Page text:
Friday, February 26, 2021

Retired Colombian General Turns Himself In to U.S.

Colombian police chief Jose Roberto Leon Riano in Bogota in June, calling for Mauricio
Santoyo to give himself up. Photograph: Leonardo Mu Oz/EPA

BOGOTA—A retired Colombian police general turned himself in to U.S. authorities Tuesday to face charges that he was involved in drug trafficking while serving as the head of security under former President Alvaro Uribe.

Gen. Mauricio Santoyo is the first Colombian general ever to be indicted by U.S. authorities, but he is just the latest of several of Mr. Uribe’s former associates and family members to be accused of having drug ties.

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National Police Director Jose Roberto Leon Riano told reporters Tuesday that Gen. Santoyo “is heading to [the U.S.] at this very moment,” adding that the former police official’s attorneys voluntarily reached out to U.S. and Colombian authorities over the weekend to arrange for his hand-over.

Officials at the Department of Justice in Washington declined Tuesday to comment on the case. Officials at the U.S. Embassy in Bogota were unavailable to comment.

Gen. Santoyo’s attorney, Richard Diaz, said last week his client will deny the charges and declare his innocence.

The indictment against the former high-ranking police official by a federal court in Virginia was made public last month. It alleges that for at least some nine years, from 2000 to 2008, Gen. Santoyo engaged in frequent dealings with top drug traffickers from now-defunct right-wing paramilitary groups and the so-called Envigado Office, a decades-old criminal organization based in Medellín that once had close ties to Colombia’s most infamous drug lord, the late Pablo Escobar.

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From 2002 to 2006, Gen. Santoyo was security chief for Mr. Uribe, who was president of Colombia from 2002 to 2010.

The drug traffickers with whom Gen. Santoyo allegedly conspired were responsible for sending “multiple tons” of cocaine produced in Colombia to the U.S. via Mexico and Central America, the indictment alleged.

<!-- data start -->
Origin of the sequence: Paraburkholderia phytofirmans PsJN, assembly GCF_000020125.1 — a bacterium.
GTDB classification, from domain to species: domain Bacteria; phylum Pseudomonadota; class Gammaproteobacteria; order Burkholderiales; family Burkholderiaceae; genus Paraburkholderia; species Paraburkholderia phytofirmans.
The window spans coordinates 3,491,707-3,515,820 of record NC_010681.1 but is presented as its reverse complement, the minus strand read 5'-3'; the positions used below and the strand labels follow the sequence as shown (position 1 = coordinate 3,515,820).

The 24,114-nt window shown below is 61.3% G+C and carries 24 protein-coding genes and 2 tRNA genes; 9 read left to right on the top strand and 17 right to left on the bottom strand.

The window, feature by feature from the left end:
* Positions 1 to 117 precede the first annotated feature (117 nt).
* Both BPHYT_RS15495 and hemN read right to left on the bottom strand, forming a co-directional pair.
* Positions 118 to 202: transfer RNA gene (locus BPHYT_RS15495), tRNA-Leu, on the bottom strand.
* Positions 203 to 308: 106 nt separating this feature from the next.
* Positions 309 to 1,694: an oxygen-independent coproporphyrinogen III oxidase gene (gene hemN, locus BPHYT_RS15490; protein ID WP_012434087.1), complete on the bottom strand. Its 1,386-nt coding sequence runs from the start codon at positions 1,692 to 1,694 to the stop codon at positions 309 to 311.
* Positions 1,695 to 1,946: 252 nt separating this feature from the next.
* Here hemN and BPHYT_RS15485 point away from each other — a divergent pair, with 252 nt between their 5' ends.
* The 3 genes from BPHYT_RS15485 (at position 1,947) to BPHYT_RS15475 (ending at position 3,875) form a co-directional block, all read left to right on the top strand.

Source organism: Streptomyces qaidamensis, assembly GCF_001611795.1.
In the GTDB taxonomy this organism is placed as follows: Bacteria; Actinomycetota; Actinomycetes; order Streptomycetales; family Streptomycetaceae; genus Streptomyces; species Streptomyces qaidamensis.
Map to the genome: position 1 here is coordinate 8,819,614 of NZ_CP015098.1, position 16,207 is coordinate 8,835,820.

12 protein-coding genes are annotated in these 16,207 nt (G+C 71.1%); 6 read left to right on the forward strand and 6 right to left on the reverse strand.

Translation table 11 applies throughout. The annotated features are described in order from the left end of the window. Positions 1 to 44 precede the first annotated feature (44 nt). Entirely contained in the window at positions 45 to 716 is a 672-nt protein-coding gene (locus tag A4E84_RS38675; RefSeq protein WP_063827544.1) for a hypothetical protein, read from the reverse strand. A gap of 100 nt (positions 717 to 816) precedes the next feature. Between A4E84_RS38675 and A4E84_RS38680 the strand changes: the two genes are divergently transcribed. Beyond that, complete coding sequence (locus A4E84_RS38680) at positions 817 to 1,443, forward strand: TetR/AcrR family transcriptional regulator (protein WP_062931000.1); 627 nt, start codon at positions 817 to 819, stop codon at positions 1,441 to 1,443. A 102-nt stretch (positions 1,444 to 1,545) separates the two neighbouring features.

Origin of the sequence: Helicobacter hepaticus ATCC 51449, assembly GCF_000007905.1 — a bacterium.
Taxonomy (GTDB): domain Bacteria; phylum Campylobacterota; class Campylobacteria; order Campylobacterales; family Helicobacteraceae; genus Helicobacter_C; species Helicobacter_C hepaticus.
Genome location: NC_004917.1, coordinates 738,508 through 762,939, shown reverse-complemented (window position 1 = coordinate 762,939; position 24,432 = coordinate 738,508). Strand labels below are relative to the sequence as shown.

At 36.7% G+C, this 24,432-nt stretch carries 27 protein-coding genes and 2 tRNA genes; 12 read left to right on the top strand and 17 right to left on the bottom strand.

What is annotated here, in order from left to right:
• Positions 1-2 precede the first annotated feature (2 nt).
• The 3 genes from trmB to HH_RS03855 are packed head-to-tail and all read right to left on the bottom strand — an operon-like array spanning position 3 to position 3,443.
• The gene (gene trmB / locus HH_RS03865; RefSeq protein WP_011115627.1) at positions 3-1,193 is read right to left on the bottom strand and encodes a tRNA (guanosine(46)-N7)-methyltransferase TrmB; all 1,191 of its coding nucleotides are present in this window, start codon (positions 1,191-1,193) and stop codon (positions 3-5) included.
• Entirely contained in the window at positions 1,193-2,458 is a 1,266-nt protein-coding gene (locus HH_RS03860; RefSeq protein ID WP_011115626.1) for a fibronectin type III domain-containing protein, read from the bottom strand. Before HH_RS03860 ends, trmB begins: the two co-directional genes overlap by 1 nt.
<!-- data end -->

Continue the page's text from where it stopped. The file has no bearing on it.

The federal indictment also says Gen. Santoyo received “substantial” bribes from drug traffickers in exchange for providing inside information about U.S., British and Colombian law-enforcement investigations against the drug runners.

Also, the indictment charges, Gen. Santoyo arranged to have other corrupt Colombian police placed in key positions that made it easier for the drug traffickers to run their illegal business without getting caught.

Additionally, the indictment points the finger at Gen. Santoyo for providing intelligence information collected by Colombian law enforcement to drug traffickers, who it says then used the information to target individuals for murder.

The accusations against the general put another black mark on former President Uribe, who was the U.S.’s strongest ally in Latin America and is credited with having turned back leftist guerrillas and pacified the country. His government received hundreds of millions of dollars each year in U.S. aid to fight drug trafficking.

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When the indictment became public in mid-June, Mr. Uribe quickly urged Gen. Santoyo to turn himself in to explain the situation. Mr. Uribe also sought to distance himself from his former security chief, saying he wasn’t responsible for selecting members of his security detail, including Gen. Santoyo.

Last week, Mr. Uribe again urged the general to turn himself in, saying to do so would avoid the “embarrassment” Colombia could face if one of its generals were to be forcibly extradited.

Mr. Uribe was praised during his two four-year terms in office for his government’s strong work alongside the U.S. government in combating drug trafficking and improving security in Colombia, a country that has been at the center of the drug war for decades. But since Mr. Uribe left office, some of his close associates and family members have been accused of various crimes, from spying to drug trafficking.

Gen. Santoyo was a member of the National Police for three decades before retiring a few years ago. Among his other posts, he led antikidnapping and antiterrorism units.

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